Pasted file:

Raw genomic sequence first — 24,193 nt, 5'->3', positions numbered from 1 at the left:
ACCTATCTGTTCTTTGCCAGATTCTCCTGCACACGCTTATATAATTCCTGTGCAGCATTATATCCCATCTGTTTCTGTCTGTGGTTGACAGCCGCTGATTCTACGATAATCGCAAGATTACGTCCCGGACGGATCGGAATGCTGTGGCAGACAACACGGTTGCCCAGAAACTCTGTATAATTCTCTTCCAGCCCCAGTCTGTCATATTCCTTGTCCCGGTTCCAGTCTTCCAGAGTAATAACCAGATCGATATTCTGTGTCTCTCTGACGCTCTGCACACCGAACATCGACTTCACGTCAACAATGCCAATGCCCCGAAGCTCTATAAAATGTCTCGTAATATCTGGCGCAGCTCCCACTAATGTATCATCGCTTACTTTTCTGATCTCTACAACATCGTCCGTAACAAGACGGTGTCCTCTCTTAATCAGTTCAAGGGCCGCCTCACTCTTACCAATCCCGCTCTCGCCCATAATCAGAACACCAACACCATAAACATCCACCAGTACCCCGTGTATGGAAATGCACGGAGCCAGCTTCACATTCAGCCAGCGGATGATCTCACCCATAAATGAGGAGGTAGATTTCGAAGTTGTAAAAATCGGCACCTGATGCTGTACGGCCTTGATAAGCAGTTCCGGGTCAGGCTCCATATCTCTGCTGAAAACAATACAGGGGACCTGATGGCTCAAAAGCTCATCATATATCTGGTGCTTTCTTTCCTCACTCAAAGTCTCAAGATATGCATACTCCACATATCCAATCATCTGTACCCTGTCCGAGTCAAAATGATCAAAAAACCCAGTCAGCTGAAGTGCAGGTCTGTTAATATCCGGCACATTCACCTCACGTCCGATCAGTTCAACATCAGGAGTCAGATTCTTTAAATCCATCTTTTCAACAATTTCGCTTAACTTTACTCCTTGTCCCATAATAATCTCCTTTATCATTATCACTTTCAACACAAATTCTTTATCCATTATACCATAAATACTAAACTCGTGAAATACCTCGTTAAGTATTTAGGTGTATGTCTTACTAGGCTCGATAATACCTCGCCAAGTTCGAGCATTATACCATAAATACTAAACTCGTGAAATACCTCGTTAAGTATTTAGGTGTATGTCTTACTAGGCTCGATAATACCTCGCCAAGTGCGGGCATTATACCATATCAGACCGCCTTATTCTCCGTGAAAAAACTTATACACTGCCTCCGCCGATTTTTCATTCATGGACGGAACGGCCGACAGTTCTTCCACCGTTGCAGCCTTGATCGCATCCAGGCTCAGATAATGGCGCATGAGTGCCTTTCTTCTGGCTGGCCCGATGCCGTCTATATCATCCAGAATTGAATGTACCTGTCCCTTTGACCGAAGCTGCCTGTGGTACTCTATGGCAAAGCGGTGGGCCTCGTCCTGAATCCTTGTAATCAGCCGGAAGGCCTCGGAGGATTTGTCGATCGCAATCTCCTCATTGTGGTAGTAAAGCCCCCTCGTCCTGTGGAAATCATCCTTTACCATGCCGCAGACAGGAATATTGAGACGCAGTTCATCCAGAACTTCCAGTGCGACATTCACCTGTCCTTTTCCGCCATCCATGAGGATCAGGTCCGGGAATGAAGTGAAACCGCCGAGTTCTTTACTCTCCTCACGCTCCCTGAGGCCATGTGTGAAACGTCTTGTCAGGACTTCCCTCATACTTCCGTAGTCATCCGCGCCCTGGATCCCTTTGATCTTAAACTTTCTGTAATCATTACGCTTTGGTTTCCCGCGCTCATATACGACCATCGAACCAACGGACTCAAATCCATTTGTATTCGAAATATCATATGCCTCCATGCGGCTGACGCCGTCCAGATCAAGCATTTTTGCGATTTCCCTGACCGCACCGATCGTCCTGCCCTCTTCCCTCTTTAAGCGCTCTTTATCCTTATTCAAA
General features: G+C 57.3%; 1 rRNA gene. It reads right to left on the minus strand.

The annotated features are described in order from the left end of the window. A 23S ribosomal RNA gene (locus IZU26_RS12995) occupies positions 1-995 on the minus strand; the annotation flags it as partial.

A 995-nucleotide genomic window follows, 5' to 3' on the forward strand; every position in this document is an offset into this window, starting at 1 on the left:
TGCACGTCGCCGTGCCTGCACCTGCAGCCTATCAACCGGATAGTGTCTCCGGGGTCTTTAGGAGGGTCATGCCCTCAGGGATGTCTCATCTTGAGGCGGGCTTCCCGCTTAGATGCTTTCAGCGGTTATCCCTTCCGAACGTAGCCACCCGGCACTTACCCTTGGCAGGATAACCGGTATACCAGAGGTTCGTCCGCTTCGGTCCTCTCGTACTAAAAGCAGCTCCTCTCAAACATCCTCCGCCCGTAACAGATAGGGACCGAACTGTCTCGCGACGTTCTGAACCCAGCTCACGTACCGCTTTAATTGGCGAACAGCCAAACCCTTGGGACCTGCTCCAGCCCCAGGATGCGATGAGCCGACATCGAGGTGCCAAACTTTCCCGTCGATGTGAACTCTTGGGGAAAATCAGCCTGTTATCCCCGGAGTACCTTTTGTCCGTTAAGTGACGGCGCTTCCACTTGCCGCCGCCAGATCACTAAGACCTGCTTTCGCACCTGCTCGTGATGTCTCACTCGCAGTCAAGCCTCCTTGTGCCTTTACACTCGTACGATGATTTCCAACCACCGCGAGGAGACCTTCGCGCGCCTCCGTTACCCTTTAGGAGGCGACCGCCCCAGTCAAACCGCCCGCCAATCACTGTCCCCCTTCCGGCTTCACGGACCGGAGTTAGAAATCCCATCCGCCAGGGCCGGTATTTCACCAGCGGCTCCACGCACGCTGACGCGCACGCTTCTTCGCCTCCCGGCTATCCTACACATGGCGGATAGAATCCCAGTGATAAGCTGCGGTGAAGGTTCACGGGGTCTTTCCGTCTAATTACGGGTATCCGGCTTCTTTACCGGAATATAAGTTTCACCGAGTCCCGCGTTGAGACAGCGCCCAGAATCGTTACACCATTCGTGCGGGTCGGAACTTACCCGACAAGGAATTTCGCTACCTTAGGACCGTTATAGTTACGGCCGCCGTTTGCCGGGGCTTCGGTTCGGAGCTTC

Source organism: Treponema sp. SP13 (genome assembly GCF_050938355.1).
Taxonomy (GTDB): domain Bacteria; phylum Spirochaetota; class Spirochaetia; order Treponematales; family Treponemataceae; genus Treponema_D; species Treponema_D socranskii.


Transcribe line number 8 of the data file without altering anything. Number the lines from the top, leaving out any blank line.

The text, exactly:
Taxonomy (GTDB): domain Bacteria; phylum Spirochaetota; class Spirochaetia; order Treponematales; family Treponemataceae; genus Treponema_D; species Treponema_D socranskii.